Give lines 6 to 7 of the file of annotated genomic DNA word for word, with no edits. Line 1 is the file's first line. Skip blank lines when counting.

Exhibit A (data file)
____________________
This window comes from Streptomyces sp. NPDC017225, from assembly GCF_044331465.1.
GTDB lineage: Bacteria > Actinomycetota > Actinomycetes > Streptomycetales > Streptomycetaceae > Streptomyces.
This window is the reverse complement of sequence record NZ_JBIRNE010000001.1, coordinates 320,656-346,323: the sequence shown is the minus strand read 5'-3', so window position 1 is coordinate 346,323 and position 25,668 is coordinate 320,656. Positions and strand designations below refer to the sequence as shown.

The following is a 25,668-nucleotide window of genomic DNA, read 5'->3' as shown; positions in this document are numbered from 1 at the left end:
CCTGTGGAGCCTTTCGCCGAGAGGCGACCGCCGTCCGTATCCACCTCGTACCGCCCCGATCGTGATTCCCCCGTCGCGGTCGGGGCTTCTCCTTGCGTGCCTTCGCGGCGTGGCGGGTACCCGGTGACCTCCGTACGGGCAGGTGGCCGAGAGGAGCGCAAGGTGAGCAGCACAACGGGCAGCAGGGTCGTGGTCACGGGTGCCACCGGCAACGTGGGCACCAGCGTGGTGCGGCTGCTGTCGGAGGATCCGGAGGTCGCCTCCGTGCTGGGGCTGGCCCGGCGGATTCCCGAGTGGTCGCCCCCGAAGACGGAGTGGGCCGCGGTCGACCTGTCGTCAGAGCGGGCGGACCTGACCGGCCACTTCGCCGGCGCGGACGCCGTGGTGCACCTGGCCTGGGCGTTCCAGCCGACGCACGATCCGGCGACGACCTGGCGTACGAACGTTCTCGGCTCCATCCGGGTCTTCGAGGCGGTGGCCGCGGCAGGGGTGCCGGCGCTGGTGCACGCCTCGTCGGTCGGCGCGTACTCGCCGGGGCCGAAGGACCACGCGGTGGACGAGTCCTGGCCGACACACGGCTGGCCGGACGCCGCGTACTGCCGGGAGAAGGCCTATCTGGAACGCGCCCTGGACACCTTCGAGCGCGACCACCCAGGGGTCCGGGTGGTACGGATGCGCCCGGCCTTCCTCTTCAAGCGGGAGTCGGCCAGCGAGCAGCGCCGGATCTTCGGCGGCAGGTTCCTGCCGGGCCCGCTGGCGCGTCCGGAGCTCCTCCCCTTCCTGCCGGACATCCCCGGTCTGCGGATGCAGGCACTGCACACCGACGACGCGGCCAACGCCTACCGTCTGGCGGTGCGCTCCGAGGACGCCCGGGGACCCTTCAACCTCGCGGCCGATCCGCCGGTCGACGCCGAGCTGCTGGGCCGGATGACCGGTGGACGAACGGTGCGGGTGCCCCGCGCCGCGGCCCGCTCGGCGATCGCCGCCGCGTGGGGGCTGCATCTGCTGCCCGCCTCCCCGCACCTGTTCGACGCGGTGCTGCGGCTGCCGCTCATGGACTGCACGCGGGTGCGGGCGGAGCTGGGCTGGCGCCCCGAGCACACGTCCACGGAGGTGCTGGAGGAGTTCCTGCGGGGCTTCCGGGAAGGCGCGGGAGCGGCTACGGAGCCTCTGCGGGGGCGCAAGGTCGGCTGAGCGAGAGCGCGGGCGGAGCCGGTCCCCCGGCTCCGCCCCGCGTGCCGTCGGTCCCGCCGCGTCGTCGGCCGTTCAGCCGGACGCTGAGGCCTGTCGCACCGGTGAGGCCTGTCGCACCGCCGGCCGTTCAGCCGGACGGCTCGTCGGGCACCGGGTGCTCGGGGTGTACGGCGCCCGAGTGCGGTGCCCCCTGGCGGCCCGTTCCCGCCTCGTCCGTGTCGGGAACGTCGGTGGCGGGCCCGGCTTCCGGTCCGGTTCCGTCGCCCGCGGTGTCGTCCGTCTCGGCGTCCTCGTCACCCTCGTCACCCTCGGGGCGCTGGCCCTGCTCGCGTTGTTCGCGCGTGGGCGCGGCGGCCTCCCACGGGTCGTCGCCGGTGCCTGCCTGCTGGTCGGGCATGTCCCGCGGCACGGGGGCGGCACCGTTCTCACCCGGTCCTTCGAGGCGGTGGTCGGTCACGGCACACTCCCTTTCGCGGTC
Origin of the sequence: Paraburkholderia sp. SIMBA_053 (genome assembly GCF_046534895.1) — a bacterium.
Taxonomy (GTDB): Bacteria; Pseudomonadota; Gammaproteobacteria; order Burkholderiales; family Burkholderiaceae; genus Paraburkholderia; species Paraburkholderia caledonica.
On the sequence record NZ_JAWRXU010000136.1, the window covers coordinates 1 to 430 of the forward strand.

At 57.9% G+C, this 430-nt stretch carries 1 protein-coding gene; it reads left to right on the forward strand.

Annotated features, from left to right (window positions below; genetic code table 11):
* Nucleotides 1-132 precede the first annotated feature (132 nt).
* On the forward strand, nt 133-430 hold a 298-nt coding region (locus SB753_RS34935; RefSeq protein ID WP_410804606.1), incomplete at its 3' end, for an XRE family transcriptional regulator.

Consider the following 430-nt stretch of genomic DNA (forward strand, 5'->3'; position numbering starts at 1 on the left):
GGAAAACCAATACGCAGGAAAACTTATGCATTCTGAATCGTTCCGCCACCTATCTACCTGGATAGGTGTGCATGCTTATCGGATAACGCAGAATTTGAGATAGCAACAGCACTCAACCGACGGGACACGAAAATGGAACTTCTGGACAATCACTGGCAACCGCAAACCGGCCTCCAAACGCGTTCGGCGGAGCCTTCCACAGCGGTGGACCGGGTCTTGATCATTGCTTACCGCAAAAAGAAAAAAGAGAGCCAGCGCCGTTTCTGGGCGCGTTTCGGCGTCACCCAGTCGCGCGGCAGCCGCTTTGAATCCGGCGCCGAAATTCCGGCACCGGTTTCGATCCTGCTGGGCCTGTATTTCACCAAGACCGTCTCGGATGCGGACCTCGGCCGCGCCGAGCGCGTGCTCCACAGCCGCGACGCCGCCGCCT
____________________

Origin of the sequence: Paraburkholderia sp. SIMBA_053 (genome assembly GCF_046534895.1) — a bacterium.
Taxonomy (GTDB): Bacteria; Pseudomonadota; Gammaproteobacteria; order Burkholderiales; family Burkholderiaceae; genus Paraburkholderia; species Paraburkholderia caledonica.